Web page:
McLane Stadium

It’s no secret that Texas is hot, especially in late August and early September. The sun beats down at a UV Index of 12 constantly, and there’s almost no escape from the suffocating heat. The first Saturday of September proved to bring some of central Texas’ worst, where the heat index was pushing 105º and a sun so bright it’s dangerous to the unprotected eye. However, that did not stop over 45,300 from coming out to McLane Stadium that afternoon – a sellout.

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Fans crossing the bridge to the game (as seen from inside McLane Stadium). Photo by me.

In 2016, disturbing reports arose regarding a sexual assault scandal involving multiple football players and revolting recruiting tactics that brought a serious investigation under Baylor University. Head coach Art Briles and several coaches and athletic administrators were promptly relieved of their duties amidst the investigations. Baylor began the 2016 season ranked 8th in the AP Polls after climbing as high as 2nd the previous season, and the program was looking to be continuing success. But these reports destroyed the program, and Baylor finished 7-6 in 2016, followed by 1-11 in 2017.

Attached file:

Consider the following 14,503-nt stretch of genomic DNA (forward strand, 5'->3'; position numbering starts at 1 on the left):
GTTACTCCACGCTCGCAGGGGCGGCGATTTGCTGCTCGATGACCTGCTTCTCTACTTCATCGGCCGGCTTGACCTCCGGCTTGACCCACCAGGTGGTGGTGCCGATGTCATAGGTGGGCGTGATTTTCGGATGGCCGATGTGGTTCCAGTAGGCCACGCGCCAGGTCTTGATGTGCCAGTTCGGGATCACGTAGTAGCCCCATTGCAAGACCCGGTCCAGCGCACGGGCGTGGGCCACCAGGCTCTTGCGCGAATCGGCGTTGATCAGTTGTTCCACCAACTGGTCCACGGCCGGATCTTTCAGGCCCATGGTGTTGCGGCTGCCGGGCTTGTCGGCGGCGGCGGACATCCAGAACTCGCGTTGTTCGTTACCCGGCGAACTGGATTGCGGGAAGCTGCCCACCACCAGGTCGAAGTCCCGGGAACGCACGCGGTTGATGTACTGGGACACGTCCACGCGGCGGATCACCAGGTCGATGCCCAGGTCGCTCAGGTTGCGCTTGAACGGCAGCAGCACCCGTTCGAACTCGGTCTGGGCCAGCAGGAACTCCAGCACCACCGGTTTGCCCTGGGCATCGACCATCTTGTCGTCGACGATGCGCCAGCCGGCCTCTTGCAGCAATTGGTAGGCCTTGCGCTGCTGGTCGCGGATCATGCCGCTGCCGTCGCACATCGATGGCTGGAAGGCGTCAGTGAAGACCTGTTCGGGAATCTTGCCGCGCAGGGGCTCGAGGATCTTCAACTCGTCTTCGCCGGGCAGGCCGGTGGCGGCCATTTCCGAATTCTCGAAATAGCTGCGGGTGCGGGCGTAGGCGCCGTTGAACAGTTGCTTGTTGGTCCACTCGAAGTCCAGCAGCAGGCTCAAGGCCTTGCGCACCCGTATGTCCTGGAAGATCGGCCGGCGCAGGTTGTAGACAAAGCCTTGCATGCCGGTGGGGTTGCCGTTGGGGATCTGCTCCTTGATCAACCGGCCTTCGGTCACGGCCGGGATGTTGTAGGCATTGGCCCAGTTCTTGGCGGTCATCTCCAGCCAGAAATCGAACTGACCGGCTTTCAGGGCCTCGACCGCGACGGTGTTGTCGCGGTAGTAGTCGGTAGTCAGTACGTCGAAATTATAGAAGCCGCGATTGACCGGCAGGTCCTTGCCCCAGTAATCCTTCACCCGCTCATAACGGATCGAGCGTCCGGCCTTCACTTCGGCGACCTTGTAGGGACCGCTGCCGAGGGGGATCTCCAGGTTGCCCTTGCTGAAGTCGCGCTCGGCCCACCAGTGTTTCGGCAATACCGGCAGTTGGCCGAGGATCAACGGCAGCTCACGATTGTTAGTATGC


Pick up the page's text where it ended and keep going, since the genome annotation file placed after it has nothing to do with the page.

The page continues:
Regardless of the previous year’s lack of success, there was a buzz for the 2018 opener at home against Abilene Christian and droves of Baylor students and fans headed to the athletic section of campus to tailgate. McLane Stadium was built on the Brazos river in 2014, making it one of the newer (and nicer) stadiums in the country. Fans take full advantage of the river by tailgating near and on the water. Those with boats will take friends and family out on the water to enjoy food and drinks before the game begins. This is a popular tradition known as “sailgating,” which can only be found elsewhere at the University of Tennessee and University of Washington. Though attempts were made, we were unable to find someone to sailgate with.

Because the river cuts through the center of the athletics section of campus, bridges run over it to allow for foot traffic to cross from campus to tailgate to stadium. This bridge, with the stadium prominently behind, has become a popular photo spot for all fans, and even has locks on it from couples wanting to mark their place at Baylor. Closer to game time, the bridge can become a popular focus in photos of its own as thousands trek across it to the game.


Recreating the famous pictures from so many freshman and alumni of Baylor. Photo by me.